Obama's absence from NAACP convention raises questions
Romney seemed to tweak president during his speech to civil rights group
Experts say Obama can afford to count on African-American votes
There is a risk that taking bloc for granted could result in lower turnout, expert says
Some African-Americans have watched enviously as President Barack Obama courted other voting blocs critical to his re-election hopes.
The president pushed for repeal of the “don’t ask, don’t tell” law that barred gays from serving openly in the military and endorsed same-sex marriage; he helped push through fair pay for women; he supported the DREAM Act, which provided a path to citizenship for young adults in the U.S. illegally; he said his administration would stop deporting young illegal immigrants who entered the country as children provided they meet certain requirements.
Given that an overwhelming number of African-Americans consistently support Obama, some have openly wondered if the nation’s first African-American president is taking them for granted. And if he is, is that a risk he can afford to take.
The answer appears to be yes.
Obama won 95% of the black vote in 2008, and polls show he enjoys 87% support among black registered voters versus 5% for Republican rival Mitt Romney.
“Well, I think, he can afford to take black voters for granted,” said Fredrick Harris, a professor of political science at Columbia University and director of its Institute for Research in African-American Studies. “No other constituency gives that large a percentage of its vote to the Democratic Party,” Harris said, adding that blacks have earned a place as the Democrats’ “most loyal constituency.”
Larry Sabato, director of the University of Virginia’s Center for Politics, said, “I can certainly tell you that from a practical, political standpoint, [President Obama] probably could afford to take it for granted because once again, he’s going to get well over 90% of the African-American vote.”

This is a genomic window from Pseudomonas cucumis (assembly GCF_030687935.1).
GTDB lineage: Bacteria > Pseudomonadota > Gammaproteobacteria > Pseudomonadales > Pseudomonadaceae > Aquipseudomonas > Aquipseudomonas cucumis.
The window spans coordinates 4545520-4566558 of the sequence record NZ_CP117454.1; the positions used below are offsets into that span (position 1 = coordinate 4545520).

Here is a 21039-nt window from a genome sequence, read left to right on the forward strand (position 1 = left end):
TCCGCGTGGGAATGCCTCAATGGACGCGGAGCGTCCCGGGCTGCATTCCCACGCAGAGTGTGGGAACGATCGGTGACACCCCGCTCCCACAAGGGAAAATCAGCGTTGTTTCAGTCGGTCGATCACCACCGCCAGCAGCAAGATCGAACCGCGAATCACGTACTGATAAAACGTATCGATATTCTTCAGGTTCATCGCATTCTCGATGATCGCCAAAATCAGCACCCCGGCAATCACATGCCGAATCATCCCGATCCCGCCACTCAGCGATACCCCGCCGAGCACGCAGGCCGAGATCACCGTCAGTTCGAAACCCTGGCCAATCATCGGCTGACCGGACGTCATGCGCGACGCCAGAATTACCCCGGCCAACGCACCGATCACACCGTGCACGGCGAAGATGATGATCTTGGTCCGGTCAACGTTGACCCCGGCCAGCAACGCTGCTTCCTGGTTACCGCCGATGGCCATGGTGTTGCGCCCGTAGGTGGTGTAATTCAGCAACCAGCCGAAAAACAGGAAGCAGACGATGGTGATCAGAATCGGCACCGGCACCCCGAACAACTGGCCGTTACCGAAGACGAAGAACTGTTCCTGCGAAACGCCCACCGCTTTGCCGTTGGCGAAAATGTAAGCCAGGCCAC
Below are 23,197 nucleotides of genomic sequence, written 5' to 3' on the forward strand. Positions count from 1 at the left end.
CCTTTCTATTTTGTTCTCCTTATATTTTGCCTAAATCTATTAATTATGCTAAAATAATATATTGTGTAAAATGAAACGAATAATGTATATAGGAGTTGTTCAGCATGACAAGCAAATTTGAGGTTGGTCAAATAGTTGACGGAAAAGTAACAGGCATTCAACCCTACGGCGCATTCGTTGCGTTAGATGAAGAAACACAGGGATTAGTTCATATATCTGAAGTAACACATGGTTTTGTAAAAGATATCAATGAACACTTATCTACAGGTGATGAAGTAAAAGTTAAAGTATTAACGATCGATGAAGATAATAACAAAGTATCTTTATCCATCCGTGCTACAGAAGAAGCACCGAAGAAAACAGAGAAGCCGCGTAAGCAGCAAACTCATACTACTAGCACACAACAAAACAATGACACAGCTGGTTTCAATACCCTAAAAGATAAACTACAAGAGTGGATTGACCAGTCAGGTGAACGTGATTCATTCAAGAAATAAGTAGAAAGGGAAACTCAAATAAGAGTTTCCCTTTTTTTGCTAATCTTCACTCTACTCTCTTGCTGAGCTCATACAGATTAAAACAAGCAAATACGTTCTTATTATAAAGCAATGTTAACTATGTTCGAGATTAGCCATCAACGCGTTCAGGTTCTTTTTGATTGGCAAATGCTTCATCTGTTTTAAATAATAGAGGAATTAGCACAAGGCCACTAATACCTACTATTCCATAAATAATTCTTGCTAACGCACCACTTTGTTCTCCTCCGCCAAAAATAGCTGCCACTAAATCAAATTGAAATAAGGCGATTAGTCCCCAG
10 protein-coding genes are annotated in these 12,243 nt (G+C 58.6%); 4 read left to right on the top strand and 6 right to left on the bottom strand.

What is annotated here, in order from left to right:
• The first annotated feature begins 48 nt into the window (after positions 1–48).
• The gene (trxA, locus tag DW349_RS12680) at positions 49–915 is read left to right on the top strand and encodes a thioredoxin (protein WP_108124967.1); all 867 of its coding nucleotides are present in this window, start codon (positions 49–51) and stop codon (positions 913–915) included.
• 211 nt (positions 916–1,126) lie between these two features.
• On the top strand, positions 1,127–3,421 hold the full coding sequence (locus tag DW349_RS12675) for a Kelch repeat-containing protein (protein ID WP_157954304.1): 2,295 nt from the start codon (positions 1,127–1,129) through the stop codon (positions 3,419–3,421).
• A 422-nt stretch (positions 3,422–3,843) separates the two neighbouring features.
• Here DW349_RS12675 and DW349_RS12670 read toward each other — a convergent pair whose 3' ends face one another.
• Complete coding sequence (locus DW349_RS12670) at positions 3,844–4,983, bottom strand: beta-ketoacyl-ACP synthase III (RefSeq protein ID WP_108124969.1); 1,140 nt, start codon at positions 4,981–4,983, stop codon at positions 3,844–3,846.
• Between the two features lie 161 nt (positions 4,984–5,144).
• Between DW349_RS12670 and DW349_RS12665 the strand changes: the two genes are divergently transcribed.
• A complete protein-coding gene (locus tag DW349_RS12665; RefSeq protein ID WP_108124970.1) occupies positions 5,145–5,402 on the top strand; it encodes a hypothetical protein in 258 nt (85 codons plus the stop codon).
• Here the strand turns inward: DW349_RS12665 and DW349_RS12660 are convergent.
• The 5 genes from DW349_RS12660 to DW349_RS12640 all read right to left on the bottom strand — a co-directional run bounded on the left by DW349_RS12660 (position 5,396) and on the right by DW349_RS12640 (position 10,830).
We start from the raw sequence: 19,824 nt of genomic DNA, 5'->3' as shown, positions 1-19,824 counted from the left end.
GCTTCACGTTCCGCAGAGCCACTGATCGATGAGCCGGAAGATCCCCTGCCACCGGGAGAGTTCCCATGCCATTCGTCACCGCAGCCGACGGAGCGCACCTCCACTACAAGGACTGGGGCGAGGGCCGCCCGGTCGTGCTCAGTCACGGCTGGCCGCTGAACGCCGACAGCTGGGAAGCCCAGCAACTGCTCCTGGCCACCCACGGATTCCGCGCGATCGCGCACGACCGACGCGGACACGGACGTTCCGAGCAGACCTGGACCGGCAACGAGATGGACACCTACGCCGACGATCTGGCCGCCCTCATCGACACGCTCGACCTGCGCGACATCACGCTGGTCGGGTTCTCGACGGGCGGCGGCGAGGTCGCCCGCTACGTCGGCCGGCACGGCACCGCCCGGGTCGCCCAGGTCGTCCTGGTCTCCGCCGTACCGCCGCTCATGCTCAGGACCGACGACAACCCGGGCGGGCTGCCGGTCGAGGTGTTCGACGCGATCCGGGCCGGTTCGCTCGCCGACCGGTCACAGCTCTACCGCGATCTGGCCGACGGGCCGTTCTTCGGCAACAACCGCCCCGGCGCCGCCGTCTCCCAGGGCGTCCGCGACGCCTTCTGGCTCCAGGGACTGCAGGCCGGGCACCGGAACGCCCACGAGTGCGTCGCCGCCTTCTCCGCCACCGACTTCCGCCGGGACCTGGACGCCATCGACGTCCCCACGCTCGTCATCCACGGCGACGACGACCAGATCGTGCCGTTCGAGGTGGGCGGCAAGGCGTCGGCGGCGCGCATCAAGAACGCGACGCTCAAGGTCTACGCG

Obama supporters have long tried to extinguish the lingering question, pointing to the president’s policies that have bode well for blacks.
But recent events have reignited it.
On Wednesday, Romney appeared to tweak the president’s absence from one of the most high-profile gathering of blacks this election year, the Houston convention of the National Association for the Advancement of Colored People – the nation’s oldest civil rights organization.
“We have to make our case to every voter,” Romney said. “We don’t count anybody out, and we sure don’t make a habit of presuming anyone’s support. Support is asked for and earned, and that’s why I’m here today.”
Romney’s campaign was even more blunt.
Before Romney’s appearance, adviser Tara Wall – herself an African-American – said in a statement: “If elected by a majority this November, President Romney will be a leader to all. Speaking to members of the nation’s oldest civil rights organization and establishing a dialogue with black voters, communicating his record of achievement and solutions for fixing a broken system of unfulfilled promises is paramount